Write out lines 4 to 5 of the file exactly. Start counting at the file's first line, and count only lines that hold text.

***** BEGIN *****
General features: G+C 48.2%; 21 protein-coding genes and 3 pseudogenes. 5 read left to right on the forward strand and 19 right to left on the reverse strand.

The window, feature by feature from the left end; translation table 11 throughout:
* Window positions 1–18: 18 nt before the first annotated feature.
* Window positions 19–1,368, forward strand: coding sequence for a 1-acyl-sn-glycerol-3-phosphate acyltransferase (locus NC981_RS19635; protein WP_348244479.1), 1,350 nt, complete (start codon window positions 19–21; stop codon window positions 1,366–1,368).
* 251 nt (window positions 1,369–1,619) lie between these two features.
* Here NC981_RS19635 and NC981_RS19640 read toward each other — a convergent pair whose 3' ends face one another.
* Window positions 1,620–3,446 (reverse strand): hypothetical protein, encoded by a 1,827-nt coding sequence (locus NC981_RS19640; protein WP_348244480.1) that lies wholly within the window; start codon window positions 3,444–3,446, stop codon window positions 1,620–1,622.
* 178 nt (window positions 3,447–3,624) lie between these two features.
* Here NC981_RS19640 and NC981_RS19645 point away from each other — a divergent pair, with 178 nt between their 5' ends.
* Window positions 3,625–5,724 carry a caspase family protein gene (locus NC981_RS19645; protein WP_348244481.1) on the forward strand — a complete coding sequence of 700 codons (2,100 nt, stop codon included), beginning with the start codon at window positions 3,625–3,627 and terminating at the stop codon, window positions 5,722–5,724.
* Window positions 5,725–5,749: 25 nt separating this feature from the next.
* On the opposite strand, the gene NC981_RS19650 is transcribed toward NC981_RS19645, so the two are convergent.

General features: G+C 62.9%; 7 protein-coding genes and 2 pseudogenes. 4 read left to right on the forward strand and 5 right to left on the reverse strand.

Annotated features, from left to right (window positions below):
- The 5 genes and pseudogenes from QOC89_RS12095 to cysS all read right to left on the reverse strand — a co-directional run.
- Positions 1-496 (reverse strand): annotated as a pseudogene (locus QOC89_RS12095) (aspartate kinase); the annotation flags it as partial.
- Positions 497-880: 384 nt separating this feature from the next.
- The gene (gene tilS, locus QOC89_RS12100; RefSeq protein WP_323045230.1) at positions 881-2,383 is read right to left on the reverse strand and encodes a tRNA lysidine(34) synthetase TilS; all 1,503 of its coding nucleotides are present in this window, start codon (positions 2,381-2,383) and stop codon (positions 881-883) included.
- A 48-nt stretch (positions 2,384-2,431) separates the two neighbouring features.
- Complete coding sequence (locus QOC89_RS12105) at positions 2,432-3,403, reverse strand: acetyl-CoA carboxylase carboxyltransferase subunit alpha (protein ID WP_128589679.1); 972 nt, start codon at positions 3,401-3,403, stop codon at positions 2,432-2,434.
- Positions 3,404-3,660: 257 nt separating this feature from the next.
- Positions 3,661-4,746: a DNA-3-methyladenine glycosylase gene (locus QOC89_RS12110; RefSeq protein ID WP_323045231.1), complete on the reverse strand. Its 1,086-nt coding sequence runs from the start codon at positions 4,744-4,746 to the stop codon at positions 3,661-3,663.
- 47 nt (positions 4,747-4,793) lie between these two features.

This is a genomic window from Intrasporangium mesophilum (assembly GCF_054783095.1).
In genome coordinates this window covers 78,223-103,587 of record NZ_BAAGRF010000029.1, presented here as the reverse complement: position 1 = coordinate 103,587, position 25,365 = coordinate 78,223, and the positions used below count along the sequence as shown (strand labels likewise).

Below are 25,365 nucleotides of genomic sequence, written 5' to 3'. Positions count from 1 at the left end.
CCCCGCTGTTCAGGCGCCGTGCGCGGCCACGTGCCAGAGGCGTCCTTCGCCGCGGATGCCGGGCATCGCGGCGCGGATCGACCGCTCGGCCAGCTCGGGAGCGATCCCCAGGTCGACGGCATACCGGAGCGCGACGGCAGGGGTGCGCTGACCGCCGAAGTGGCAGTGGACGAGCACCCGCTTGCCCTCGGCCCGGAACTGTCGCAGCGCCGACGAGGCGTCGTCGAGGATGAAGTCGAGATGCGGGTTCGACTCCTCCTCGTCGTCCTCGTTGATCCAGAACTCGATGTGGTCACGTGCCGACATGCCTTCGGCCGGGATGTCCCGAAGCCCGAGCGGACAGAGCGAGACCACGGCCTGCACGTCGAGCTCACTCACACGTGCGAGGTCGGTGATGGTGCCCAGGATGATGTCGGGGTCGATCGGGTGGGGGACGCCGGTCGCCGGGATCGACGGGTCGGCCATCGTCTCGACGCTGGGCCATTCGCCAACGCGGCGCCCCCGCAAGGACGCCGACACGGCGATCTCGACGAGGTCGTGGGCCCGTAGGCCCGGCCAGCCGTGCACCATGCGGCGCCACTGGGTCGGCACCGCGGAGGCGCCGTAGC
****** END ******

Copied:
* Window positions 19–1,368, forward strand: coding sequence for a 1-acyl-sn-glycerol-3-phosphate acyltransferase (locus NC981_RS19635; protein WP_348244479.1), 1,350 nt, complete (start codon window positions 19–21; stop codon window positions 1,366–1,368).
* 251 nt (window positions 1,369–1,619) lie between these two features.